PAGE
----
The image used for the background here has a consistent color from left to right, with plenty of space to place the text on the left.
The color of the image also fits with the text that overlays the image, providing sufficient contrast between the light background and dark text color.
Use images that are framed up correctly
This is a problem that I see mostly with images provided by clients who are snapping images themselves for use on their website.
What happens is that the subject of the image ends up being so small in the image that it’s virtually impossible to properly crop out all the extra space and get the image at the right size and orientation.
Another big problem I see is too much headroom above the subject in the image.
The image ends up centered in on the person’s face and there is 50% of the image above the person’s head.
If you look at high-quality images with people as the subject as well as professionally done headshots you’ll notice that the space above the person’s head is minimized:
Same thing goes for other subjects too. Too much extra space above or around the subject of the image makes it difficult for use on your website.
Another thing that happens when grabbing shots of locations is that part of the subject of the image is cut off on one side. This is especially problematic if you’re going to knock out the background of your image.
Use professional images when you can
Here is the gospel truth:
The best option is to hire a photographer to do a shoot for you.
That way, you get really high-quality images that are specific to your business that you can use in a variety of ways.
Images that are unique to you and your business, that are professionally done and represent your business well are so much better than using stock.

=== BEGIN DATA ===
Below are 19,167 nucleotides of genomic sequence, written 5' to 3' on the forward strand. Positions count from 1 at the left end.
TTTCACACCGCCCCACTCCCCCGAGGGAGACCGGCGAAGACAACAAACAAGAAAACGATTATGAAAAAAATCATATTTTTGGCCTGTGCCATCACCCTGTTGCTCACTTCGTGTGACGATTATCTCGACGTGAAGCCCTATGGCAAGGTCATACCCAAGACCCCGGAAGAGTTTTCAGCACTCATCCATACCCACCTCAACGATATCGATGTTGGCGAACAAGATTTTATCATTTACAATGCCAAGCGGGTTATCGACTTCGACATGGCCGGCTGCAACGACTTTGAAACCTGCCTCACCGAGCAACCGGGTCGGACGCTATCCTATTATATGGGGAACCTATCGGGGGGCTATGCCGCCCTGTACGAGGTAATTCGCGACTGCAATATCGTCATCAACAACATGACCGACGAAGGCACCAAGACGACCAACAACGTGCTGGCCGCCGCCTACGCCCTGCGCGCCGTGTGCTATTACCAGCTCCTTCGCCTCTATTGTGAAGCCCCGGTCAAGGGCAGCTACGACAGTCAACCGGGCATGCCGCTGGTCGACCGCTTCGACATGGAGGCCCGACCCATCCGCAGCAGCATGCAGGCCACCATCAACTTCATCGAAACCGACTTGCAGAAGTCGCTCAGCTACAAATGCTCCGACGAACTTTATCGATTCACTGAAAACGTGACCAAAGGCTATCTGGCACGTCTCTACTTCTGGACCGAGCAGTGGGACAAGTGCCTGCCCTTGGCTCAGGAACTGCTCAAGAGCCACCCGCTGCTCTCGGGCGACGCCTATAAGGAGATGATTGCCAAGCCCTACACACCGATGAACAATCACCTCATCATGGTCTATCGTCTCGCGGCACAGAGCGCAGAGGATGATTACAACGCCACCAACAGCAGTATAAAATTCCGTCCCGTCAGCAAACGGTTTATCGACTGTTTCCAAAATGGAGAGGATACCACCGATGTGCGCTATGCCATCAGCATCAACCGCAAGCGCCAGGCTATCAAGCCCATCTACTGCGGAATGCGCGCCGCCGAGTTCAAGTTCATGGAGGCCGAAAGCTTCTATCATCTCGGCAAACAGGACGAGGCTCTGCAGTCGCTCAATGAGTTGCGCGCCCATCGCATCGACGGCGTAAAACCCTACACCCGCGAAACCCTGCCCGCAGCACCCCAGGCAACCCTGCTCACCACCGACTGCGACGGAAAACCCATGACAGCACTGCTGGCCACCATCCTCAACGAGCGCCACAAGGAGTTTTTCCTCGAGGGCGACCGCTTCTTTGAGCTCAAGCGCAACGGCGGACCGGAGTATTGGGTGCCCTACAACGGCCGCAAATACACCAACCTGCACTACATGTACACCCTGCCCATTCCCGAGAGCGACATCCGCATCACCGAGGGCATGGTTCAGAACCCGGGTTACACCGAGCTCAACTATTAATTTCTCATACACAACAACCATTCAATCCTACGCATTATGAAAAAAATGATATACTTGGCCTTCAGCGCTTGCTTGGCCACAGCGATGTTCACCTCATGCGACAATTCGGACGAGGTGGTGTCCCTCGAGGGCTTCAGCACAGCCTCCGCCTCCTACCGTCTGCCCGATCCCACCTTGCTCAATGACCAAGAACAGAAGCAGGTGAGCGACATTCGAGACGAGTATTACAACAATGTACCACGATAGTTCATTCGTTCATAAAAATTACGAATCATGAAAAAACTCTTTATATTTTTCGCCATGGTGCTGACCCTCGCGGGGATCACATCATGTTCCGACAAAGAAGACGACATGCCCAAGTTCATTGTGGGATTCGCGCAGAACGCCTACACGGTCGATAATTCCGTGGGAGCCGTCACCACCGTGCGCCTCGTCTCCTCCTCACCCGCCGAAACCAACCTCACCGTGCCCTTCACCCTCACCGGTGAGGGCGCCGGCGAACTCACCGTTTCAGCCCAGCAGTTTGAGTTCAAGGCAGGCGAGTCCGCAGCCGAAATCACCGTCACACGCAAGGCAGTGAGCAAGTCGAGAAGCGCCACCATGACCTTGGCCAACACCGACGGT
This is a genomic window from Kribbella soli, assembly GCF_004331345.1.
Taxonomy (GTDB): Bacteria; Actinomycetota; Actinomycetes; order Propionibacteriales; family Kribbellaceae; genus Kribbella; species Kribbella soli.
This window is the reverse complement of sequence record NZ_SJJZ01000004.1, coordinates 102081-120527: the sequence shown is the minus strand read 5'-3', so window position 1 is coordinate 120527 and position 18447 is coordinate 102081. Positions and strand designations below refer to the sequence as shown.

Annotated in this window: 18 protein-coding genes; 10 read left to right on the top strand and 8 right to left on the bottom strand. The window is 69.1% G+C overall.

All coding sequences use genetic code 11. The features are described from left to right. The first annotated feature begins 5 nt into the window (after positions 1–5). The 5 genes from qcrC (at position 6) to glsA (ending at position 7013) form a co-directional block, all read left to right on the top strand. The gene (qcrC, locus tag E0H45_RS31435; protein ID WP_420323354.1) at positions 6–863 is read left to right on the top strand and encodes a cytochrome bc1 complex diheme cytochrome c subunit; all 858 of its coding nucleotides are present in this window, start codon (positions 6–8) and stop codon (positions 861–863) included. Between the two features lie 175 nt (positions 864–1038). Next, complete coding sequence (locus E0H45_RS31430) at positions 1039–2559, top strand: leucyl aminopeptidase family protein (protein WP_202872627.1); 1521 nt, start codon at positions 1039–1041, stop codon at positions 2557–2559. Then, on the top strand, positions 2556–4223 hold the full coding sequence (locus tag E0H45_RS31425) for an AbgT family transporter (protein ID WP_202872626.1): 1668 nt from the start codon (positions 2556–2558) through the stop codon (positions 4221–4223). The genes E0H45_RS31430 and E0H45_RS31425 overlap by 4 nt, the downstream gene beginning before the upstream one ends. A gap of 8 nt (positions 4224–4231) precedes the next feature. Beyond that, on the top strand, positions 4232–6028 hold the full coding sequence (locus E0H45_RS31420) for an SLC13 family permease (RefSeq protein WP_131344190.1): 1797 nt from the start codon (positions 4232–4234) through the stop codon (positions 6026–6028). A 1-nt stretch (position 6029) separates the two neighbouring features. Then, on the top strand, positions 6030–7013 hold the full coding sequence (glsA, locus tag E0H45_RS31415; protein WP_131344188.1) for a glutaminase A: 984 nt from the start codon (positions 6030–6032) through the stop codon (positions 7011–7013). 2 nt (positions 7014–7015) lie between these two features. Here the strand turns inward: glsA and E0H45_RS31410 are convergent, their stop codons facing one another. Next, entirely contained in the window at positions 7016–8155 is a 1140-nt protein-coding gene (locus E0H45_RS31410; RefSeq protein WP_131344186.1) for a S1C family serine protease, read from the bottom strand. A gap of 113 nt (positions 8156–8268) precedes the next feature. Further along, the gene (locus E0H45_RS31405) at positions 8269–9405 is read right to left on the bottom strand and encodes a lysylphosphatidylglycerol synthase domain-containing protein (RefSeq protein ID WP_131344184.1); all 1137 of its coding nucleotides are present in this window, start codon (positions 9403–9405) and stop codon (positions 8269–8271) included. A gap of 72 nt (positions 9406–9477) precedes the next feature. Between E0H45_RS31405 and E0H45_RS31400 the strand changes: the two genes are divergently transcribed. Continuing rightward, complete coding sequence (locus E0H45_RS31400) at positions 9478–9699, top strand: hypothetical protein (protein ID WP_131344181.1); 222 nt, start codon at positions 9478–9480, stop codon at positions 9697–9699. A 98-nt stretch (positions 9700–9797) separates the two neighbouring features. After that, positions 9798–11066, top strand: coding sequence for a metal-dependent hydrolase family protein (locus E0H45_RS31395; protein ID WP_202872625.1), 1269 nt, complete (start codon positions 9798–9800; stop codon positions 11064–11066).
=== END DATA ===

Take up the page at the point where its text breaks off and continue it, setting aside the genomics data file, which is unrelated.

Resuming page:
It’s not always an option if your budget doesn’t all for it, but using a pro will make the images you use for your website and marketing purposes so much more effective.
If you can’t hire a pro then let me caution you to…
Stay away from smartphone images unless you really know how to capture great shots
Smartphone cameras are amazing. The camera that’s on the latest iPhone is light years ahead of some of the digital cameras I’ve used in the past.
But that doesn’t always mean that it’s the right tool for the job.
If you’re great at grabbing high-quality images (and not just selfies for Instagram) your smartphone can be a great tool.
However, if you’re not a great photographer, running out and snapping some shots at your job site to use on your website may not be the best idea when it comes to getting good photography for your site.
Stay away from cheesy stock images
Cheesy stock photos are just that — cheesy. Everyone has access to stock image libraries these days and there is a lot of really bad stock photos in use.
Instead of using a stuffy, corny, cheesy wannabe-corporate stock image, find something that’s high-quality. That means no shaking hands, corny smiles, or suits.
So, does that make sense?
Getting your high-quality images for use on your website is a lot of work, but it’s worth the time and effort.
And it’s always a good idea to have a guide, or a checklist to make sure you’re not missing any of the vital steps. That’s why I created the Ultimate WordPress Start-Up Guide.
I built this guide so that you would have all the things you need to start a new website project with WordPress right at your fingertips.
This guide will allow lead you down a path that covers it all in an easy-to-understand way so that your new website is a success from day one.
Make sure you don’t miss any of the crucial steps in getting your new website project online by following the steps in this guide.